Florida workers’ compensation rates could see 15.1 percent reduction

by | Aug 28, 2023



  • The National Council on Compensation Insurance (NCCI) has proposed a 15.1 percent reduction in workers’ compensation insurance rates for businesses providing coverage in Florida.
  • The proposal is based on data analysis from Policy Years 2020 and 2021, indicating positive loss experiences during this period and reflecting the impact of the ongoing COVID-19 pandemic.
  • Nationally, the workers’ compensation system across the nation reflects positive trends, with the NCCI reporting that lost-time claims relative to premium payments recorded a 4 percent decline compared to the year prior

The National Council on Compensation Insurance (NCCI) put forth a proposal on Friday for adjustments to workers’ compensation insurance rates in Florida, potentially taking effect at the beginning of the next calendar year.

The proposal recommends a reduction of 15.1 percent in the rates applicable to businesses that provide workers’ compensation coverage. The suggested reduction is predicated upon an analysis of data derived from Policy Years 2020 and 2021, according to a report filed by the organization, extending up until the end of 2022.

This report reflects favorable loss experiences during these periods, serving as a key factor in the proposed rate decrease. While considering potential challenges stemming from increased medical costs, owing to a recent legal decision, NCCI has affirmed the continued validity of the existing stop-loss provision within the 2014 Edition of the Florida Reimbursement Manual for Hospitals.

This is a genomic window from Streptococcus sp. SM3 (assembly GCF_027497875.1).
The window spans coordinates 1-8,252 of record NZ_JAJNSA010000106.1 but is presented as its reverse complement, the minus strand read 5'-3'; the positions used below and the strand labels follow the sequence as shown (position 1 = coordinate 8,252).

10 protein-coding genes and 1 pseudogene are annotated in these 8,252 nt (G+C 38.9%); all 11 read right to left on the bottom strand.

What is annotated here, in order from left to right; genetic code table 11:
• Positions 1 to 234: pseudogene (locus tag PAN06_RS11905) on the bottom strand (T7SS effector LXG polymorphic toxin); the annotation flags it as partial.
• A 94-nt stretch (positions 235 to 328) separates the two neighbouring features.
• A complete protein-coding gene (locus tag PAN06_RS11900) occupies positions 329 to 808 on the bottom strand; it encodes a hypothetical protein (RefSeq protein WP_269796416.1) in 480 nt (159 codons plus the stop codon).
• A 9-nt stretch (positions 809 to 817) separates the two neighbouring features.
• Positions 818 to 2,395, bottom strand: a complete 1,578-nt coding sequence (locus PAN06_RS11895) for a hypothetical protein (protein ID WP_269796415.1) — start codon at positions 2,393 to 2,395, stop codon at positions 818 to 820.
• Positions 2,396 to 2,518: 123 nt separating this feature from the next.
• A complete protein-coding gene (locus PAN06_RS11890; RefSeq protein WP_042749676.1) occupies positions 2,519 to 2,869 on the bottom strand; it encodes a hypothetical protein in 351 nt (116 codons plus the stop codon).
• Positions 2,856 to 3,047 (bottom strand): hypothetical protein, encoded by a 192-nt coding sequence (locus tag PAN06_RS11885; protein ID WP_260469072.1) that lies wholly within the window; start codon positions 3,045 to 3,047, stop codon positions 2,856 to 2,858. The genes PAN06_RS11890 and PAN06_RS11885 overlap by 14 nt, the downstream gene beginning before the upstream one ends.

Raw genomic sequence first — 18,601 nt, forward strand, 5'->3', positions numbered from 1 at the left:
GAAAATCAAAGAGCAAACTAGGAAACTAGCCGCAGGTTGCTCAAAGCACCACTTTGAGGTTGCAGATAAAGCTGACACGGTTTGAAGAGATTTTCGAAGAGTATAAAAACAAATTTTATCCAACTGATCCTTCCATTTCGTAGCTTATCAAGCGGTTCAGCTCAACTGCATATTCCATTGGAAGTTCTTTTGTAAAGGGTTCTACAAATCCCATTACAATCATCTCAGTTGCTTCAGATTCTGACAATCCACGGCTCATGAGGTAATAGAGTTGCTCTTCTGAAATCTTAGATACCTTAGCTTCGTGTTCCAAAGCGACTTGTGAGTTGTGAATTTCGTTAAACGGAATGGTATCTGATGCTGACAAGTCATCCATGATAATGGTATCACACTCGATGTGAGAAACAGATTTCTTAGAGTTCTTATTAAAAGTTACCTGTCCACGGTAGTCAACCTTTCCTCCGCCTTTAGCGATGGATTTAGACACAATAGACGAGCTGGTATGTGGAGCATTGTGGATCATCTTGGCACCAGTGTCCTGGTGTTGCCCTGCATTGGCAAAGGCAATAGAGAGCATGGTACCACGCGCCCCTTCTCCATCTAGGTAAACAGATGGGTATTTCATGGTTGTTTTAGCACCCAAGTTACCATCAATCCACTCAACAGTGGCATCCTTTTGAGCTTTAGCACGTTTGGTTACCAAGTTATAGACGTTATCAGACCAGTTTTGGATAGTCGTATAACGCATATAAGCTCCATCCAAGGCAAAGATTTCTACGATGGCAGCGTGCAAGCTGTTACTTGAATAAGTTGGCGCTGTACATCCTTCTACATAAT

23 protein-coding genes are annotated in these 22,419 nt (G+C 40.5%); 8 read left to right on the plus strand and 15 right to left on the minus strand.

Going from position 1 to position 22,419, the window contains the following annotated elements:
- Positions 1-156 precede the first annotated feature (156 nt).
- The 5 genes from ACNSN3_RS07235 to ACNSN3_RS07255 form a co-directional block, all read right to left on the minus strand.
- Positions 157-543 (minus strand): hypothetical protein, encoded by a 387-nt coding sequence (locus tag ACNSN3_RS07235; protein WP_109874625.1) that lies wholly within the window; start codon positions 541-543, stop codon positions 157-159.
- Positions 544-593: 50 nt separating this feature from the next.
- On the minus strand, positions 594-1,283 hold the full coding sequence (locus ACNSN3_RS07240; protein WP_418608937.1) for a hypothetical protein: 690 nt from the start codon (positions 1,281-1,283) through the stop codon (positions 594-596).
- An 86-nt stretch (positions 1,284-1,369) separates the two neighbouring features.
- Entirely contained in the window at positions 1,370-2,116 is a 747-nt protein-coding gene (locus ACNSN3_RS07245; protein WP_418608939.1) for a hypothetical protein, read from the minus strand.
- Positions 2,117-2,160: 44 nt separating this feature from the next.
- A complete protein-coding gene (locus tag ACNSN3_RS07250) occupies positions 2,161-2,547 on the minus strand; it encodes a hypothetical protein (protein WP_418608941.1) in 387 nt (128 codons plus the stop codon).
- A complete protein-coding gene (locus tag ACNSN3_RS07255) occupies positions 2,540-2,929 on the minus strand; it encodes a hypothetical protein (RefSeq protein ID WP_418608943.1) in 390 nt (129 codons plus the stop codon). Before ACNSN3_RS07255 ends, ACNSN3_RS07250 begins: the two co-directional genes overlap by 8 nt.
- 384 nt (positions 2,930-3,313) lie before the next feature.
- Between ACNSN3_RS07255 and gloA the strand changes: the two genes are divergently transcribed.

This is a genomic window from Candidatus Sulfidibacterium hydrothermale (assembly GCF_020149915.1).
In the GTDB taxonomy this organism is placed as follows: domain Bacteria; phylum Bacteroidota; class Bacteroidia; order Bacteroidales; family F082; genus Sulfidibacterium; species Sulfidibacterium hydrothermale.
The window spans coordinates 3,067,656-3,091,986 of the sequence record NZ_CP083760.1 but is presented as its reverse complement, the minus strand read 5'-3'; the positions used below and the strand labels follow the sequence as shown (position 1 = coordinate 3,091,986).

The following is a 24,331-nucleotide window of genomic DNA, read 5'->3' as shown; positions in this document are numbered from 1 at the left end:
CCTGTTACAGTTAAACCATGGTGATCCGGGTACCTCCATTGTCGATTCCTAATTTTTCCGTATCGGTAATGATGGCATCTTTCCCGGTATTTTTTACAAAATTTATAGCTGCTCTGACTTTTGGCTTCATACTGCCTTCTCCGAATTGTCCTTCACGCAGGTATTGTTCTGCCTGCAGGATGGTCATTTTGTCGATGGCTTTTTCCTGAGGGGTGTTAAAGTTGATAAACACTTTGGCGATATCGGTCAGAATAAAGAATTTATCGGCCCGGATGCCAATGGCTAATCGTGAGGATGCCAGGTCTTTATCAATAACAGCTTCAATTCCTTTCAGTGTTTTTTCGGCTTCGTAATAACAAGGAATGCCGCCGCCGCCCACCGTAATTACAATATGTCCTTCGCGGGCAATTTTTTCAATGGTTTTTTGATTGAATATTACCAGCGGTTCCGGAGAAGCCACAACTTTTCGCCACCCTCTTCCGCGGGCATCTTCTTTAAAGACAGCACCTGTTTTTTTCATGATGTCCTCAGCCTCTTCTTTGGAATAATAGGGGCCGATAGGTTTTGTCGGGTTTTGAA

On a broader scale, the workers’ compensation system across the nation reflects positive trends, with the organization reporting that lost-time claims relative to premium payments recorded a 4 percent decline compared to the year prior, aligning with a resurgence in employment and wage growth, which have returned to pre-pandemic levels.

“The performance of the workers’ compensation system remains healthy. Lost-time claims relative to premium have returned to their 20-year trend trajectory, declining 4 percent in the past year,” states the NCCI. “Employment and wage growth marked a return to pre-pandemic levels.”

Notably, the recent increases in wages outpace the average costs of claims, and there is an overall decrease in total claims. Moreover, claim costs have risen in 2022, with overall expenditures stemming from claims increasing by around 5 percent and indemnity claim costs rising by approximately 6 percent.

Nationally, medical inflation is predicted to increase at a rate of about 3 percent annually compared with the long-term average of approximately 1.5 percent while remaining below the inflation rate of the Consumer Price Index. In the coming weeks, the Florida Office of Insurance Regulation will review the recommendation and issue a final decision on its authorization.

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